Sorry, I don’t support Dell PCs

A year ago I put my cellphone number on the Internet. If Scoble could do it, so could I, and I did, and yes it rings, but not as much as you would think.

Why is my cellphone on the Internet? Because it gives disappointed, frustrated, and otherwise freaked-out customers a neck to choke when they need one to throttle.

Just now the phone rang. I answered. The gentleman caller wanted to know if I could fix spyware. Um. Okay. Back up a second. What’s the problem? I ask.

I can’t connect to the internet. There’s no icon.

What icon? I ask.

There’s no Microsoft icon.

Back up some more. What model PC are you using?

I have no idea. You sold it to me. You should know.

Sir, can you tell me if it is a notebook or a desktop?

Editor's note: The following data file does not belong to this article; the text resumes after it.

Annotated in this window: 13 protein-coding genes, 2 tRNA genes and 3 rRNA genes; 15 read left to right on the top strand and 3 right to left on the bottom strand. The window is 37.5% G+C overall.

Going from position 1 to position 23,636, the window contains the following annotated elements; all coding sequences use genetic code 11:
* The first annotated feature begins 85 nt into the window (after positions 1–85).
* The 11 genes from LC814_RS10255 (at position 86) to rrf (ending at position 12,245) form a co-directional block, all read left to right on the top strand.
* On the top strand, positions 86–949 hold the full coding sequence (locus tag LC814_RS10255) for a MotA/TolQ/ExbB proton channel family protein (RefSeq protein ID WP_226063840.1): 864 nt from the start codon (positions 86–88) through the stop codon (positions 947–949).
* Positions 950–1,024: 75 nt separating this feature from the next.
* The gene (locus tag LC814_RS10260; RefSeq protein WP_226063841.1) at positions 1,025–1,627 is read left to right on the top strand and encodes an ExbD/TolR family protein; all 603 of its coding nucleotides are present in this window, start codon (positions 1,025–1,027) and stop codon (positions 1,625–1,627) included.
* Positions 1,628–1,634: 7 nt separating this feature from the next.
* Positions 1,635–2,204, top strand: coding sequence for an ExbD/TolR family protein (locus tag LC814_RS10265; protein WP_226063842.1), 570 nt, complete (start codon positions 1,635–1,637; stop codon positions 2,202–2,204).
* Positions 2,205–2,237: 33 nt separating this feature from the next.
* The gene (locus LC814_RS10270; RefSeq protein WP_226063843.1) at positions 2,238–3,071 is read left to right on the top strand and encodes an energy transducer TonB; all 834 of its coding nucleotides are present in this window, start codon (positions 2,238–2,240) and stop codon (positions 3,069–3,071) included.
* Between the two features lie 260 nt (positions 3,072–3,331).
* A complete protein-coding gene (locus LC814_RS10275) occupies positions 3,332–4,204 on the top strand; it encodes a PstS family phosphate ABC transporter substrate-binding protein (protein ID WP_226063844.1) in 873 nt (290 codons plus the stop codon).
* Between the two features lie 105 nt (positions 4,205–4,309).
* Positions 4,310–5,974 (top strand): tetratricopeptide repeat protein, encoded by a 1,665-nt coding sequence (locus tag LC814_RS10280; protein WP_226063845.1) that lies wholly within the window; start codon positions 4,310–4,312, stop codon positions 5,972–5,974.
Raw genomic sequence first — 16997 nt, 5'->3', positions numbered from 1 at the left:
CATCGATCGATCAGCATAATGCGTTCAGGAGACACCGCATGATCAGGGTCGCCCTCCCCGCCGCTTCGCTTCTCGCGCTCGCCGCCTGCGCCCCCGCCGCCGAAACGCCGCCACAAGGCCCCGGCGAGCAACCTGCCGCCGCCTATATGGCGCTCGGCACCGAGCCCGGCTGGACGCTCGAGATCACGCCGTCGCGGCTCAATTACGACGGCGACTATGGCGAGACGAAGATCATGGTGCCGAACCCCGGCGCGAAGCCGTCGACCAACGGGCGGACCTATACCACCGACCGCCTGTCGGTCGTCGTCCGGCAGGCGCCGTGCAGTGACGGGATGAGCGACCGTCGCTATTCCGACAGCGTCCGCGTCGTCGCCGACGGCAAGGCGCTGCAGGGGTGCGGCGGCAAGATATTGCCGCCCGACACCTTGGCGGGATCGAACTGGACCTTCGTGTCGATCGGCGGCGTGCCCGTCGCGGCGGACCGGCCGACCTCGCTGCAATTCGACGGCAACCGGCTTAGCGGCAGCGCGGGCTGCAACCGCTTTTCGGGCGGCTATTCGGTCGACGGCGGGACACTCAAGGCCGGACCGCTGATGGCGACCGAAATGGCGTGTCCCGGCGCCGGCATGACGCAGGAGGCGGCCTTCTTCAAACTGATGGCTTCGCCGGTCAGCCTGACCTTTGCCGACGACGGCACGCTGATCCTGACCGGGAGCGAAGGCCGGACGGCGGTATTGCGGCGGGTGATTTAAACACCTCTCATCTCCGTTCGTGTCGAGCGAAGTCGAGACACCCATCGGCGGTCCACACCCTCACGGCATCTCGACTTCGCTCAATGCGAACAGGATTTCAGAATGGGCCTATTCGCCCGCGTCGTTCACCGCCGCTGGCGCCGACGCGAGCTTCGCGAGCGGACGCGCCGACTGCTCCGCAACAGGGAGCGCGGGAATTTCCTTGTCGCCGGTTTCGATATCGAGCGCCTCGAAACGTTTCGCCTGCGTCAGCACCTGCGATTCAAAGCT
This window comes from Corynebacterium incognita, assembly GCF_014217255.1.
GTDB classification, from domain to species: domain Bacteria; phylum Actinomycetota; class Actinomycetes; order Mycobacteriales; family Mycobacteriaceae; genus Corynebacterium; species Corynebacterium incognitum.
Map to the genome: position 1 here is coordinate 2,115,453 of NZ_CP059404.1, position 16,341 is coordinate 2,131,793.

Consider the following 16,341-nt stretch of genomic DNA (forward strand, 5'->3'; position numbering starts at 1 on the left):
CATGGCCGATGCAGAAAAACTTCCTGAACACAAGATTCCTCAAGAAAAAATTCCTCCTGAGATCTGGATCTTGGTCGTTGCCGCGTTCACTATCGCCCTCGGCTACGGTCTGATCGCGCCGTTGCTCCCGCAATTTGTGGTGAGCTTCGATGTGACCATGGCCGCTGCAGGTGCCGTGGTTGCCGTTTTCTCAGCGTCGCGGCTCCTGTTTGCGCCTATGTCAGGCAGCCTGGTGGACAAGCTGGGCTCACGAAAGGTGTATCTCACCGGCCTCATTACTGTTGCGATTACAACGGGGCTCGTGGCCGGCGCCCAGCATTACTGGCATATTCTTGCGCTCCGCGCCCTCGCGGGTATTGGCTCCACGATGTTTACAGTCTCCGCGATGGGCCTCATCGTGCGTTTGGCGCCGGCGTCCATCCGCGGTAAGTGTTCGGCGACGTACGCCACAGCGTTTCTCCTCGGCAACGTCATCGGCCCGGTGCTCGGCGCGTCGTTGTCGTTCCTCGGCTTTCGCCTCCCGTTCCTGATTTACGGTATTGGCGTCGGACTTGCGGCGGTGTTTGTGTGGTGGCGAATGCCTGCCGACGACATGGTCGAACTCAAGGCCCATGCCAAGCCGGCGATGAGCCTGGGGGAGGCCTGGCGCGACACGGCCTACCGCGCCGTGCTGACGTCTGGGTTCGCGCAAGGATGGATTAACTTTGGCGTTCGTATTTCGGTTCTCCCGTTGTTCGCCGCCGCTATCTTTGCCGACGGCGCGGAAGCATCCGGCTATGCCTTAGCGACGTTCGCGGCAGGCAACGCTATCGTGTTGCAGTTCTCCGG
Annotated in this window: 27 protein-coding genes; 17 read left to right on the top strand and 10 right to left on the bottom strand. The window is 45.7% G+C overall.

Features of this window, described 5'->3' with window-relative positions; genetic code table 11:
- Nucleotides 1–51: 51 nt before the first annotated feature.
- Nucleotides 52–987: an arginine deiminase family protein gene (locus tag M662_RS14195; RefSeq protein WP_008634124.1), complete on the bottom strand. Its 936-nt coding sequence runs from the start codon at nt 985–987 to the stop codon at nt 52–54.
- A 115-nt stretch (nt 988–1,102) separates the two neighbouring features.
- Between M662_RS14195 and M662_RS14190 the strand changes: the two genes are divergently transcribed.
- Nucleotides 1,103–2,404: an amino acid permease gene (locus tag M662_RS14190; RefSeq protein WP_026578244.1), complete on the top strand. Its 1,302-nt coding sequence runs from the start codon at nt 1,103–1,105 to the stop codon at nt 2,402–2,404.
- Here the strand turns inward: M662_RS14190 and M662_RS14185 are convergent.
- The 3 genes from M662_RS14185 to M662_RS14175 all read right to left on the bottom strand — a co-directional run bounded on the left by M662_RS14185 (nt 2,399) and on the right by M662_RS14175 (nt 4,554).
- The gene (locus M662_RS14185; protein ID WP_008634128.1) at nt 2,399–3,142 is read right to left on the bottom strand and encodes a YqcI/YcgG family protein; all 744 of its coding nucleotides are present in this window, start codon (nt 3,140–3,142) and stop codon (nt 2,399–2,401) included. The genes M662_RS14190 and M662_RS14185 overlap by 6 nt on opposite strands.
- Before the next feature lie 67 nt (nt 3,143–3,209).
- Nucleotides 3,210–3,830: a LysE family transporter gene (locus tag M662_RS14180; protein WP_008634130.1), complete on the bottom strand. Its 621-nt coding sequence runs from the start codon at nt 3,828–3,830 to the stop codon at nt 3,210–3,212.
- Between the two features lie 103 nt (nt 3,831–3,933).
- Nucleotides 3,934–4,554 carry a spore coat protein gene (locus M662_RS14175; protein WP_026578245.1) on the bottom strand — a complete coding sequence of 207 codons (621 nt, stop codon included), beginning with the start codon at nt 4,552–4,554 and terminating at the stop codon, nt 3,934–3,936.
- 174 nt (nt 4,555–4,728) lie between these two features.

All I know is it is a Dell.

A Dell? Do you know you are calling Lenovo?

Leno-who? Do you sell security systems?

Lenovo. We sell ThinkPads and ThinkCentres

Can you fix my problem or not?

Sorry. I can’t help you. Call Dell.

I did. They said to call you.

Are you at the PC right now?


What color is it?


What does it say?

It doesn’t say anything.

What word is on the cover or inside.

Word? It says Dell!

Sorry. I can’t help you. I wish I could. But this number is for people with problems with Lenovo products.

I know this game. Microsoft. Dell. Whoever you are. You all pass the buck!

(At this point I am tempted to help the poor guy and walk him through Dave’s Blind-Leading-the-Blind Service Experience, but I am too busy) I wish him good luck as I hear an argument break out in the background.

Paranoid marketing

Linked-In may have figured out a way to induce people to pay for the perfectly adequate free service.

“See who has viewed your profile”

If that doesn’t appeal to one’s paranoid vanity, what else would? I know a “General Manager” at Thomson, and someone at Solon Management Consulting (probably Hubertus von Wulffen in Munich), and two Lenovo colleagues took a look. But the other 15?

That will cost me $20 a month. No thanks.

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